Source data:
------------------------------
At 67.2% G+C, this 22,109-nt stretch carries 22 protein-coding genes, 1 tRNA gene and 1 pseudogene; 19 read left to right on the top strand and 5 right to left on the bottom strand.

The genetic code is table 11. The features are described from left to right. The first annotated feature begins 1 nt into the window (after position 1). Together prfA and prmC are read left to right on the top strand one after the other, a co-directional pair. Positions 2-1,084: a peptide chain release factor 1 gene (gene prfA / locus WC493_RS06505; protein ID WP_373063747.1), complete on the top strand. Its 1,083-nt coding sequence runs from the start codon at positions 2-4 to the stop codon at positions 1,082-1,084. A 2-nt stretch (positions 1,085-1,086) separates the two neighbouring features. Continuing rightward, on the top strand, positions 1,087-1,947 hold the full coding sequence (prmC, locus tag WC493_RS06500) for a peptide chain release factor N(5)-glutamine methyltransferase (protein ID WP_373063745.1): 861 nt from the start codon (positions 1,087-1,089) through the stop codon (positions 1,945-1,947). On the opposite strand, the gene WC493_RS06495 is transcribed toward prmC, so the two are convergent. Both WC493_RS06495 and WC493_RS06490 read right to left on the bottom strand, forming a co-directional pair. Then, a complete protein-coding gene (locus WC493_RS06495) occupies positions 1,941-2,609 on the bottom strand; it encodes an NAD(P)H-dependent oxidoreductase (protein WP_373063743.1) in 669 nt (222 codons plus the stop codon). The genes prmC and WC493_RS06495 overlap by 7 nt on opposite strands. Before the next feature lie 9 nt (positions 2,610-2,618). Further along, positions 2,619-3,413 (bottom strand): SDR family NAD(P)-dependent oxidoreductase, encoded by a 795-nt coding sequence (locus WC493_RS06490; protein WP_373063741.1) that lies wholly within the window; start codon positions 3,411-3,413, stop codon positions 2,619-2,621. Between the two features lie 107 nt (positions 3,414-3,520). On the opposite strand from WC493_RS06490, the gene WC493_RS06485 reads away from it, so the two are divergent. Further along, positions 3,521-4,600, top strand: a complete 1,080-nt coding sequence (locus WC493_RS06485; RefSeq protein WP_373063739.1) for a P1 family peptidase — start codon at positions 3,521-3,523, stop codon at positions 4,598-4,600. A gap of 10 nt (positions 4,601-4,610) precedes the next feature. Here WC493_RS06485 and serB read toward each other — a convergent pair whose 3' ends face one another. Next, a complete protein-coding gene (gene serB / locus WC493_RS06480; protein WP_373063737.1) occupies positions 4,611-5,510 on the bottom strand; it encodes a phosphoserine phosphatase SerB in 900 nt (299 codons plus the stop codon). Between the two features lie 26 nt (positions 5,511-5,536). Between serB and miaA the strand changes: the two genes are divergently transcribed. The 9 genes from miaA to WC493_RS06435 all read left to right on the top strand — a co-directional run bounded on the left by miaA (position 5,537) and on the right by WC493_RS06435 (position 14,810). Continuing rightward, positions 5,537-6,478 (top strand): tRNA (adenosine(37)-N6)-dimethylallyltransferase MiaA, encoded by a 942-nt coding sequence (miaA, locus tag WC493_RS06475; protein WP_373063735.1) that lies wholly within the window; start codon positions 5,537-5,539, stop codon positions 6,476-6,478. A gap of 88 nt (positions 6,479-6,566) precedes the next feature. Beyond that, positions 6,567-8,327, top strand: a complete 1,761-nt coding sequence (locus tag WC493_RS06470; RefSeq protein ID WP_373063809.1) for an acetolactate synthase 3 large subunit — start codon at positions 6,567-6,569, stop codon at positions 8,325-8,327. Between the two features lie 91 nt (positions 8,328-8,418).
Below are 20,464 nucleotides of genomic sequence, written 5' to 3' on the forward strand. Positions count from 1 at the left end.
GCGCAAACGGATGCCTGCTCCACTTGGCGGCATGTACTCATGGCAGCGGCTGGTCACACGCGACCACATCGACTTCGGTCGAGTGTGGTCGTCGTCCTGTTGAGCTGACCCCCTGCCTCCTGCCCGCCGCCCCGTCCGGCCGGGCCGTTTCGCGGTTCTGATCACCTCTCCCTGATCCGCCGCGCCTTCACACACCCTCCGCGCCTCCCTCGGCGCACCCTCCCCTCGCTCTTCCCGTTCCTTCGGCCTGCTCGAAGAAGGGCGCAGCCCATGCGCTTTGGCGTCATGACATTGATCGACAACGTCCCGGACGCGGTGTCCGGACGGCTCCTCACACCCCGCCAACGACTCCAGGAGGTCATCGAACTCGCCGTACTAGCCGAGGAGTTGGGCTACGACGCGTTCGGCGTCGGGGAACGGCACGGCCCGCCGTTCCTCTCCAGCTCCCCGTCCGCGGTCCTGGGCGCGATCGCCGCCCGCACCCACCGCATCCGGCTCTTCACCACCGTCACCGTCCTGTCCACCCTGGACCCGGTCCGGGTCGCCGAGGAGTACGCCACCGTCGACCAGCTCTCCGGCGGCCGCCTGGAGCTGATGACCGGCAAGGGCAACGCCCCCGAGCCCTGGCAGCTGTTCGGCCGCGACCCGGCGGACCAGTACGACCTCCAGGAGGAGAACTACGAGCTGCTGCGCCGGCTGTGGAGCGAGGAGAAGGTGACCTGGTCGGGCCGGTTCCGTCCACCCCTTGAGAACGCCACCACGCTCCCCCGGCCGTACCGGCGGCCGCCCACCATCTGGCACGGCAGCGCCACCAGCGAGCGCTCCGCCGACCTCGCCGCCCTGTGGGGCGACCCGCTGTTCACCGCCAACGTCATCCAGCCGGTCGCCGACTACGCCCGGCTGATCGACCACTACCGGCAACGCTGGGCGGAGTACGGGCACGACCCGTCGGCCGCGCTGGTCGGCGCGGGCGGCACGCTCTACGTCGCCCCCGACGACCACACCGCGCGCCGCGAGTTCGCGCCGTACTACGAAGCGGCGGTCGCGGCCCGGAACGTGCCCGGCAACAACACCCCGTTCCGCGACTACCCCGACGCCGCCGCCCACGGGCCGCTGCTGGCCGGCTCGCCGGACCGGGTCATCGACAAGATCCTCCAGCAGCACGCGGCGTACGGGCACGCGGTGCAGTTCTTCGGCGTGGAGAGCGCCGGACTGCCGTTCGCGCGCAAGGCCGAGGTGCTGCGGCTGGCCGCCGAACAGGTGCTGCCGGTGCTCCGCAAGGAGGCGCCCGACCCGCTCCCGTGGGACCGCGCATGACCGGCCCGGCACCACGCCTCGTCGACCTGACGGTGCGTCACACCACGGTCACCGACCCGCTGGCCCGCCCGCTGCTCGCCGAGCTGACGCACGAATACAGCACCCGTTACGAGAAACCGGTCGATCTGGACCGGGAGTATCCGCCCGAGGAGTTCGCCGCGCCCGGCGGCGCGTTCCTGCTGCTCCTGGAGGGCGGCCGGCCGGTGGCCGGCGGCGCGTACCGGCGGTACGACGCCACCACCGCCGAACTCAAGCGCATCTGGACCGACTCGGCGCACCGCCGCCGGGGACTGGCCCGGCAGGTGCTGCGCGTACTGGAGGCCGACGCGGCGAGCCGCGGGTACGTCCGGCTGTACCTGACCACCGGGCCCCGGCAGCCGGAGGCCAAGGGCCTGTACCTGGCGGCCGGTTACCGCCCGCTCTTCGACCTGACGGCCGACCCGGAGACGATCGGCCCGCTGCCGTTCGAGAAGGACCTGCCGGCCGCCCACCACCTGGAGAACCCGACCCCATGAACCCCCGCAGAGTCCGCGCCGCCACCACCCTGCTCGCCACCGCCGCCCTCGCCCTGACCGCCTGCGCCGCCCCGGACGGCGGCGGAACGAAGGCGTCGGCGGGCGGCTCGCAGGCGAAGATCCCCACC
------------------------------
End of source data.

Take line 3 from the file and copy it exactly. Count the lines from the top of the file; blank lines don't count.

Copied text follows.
Below are 20,464 nucleotides of genomic sequence, written 5' to 3' on the forward strand. Positions count from 1 at the left end.